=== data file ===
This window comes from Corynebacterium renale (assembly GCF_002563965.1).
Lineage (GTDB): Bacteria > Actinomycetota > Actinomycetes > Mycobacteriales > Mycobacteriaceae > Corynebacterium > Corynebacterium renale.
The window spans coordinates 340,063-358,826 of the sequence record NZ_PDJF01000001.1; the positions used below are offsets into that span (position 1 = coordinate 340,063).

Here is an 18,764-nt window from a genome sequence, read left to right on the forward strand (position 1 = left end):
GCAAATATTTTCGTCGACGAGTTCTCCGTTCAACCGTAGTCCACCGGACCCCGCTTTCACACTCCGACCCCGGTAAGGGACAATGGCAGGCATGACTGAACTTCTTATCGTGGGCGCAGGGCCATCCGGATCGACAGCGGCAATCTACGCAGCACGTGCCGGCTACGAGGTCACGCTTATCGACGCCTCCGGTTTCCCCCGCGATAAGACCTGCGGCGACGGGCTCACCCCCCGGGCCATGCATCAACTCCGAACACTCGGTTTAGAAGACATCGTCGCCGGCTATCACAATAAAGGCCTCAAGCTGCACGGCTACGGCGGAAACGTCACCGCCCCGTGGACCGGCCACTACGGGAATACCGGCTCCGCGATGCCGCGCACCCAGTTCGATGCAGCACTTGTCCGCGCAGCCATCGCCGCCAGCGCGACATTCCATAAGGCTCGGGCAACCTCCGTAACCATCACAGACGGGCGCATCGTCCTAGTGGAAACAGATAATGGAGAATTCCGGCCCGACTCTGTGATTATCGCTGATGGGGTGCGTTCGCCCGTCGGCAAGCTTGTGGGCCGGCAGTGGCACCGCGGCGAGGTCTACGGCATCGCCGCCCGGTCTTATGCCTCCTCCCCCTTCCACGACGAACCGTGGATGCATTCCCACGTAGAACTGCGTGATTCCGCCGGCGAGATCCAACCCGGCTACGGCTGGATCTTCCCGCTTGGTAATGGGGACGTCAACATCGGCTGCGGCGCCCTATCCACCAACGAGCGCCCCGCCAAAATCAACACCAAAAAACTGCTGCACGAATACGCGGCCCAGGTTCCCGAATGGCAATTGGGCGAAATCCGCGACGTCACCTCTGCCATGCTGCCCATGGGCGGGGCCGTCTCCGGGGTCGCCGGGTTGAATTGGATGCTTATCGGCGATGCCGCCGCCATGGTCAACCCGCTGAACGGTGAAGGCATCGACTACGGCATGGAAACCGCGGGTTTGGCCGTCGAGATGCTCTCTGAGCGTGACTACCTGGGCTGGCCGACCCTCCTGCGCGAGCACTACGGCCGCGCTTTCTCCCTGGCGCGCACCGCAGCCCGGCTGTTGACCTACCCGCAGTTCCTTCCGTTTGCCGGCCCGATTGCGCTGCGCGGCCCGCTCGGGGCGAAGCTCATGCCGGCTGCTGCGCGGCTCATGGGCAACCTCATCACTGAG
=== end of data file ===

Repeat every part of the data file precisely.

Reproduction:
This window comes from Corynebacterium renale (assembly GCF_002563965.1).
Lineage (GTDB): Bacteria > Actinomycetota > Actinomycetes > Mycobacteriales > Mycobacteriaceae > Corynebacterium > Corynebacterium renale.
The window spans coordinates 340,063-358,826 of the sequence record NZ_PDJF01000001.1; the positions used below are offsets into that span (position 1 = coordinate 340,063).

Here is an 18,764-nt window from a genome sequence, read left to right on the forward strand (position 1 = left end):
GCAAATATTTTCGTCGACGAGTTCTCCGTTCAACCGTAGTCCACCGGACCCCGCTTTCACACTCCGACCCCGGTAAGGGACAATGGCAGGCATGACTGAACTTCTTATCGTGGGCGCAGGGCCATCCGGATCGACAGCGGCAATCTACGCAGCACGTGCCGGCTACGAGGTCACGCTTATCGACGCCTCCGGTTTCCCCCGCGATAAGACCTGCGGCGACGGGCTCACCCCCCGGGCCATGCATCAACTCCGAACACTCGGTTTAGAAGACATCGTCGCCGGCTATCACAATAAAGGCCTCAAGCTGCACGGCTACGGCGGAAACGTCACCGCCCCGTGGACCGGCCACTACGGGAATACCGGCTCCGCGATGCCGCGCACCCAGTTCGATGCAGCACTTGTCCGCGCAGCCATCGCCGCCAGCGCGACATTCCATAAGGCTCGGGCAACCTCCGTAACCATCACAGACGGGCGCATCGTCCTAGTGGAAACAGATAATGGAGAATTCCGGCCCGACTCTGTGATTATCGCTGATGGGGTGCGTTCGCCCGTCGGCAAGCTTGTGGGCCGGCAGTGGCACCGCGGCGAGGTCTACGGCATCGCCGCCCGGTCTTATGCCTCCTCCCCCTTCCACGACGAACCGTGGATGCATTCCCACGTAGAACTGCGTGATTCCGCCGGCGAGATCCAACCCGGCTACGGCTGGATCTTCCCGCTTGGTAATGGGGACGTCAACATCGGCTGCGGCGCCCTATCCACCAACGAGCGCCCCGCCAAAATCAACACCAAAAAACTGCTGCACGAATACGCGGCCCAGGTTCCCGAATGGCAATTGGGCGAAATCCGCGACGTCACCTCTGCCATGCTGCCCATGGGCGGGGCCGTCTCCGGGGTCGCCGGGTTGAATTGGATGCTTATCGGCGATGCCGCCGCCATGGTCAACCCGCTGAACGGTGAAGGCATCGACTACGGCATGGAAACCGCGGGTTTGGCCGTCGAGATGCTCTCTGAGCGTGACTACCTGGGCTGGCCGACCCTCCTGCGCGAGCACTACGGCCGCGCTTTCTCCCTGGCGCGCACCGCAGCCCGGCTGTTGACCTACCCGCAGTTCCTTCCGTTTGCCGGCCCGATTGCGCTGCGCGGCCCGCTCGGGGCGAAGCTCATGCCGGCTGCTGCGCGGCTCATGGGCAACCTCATCACTGAG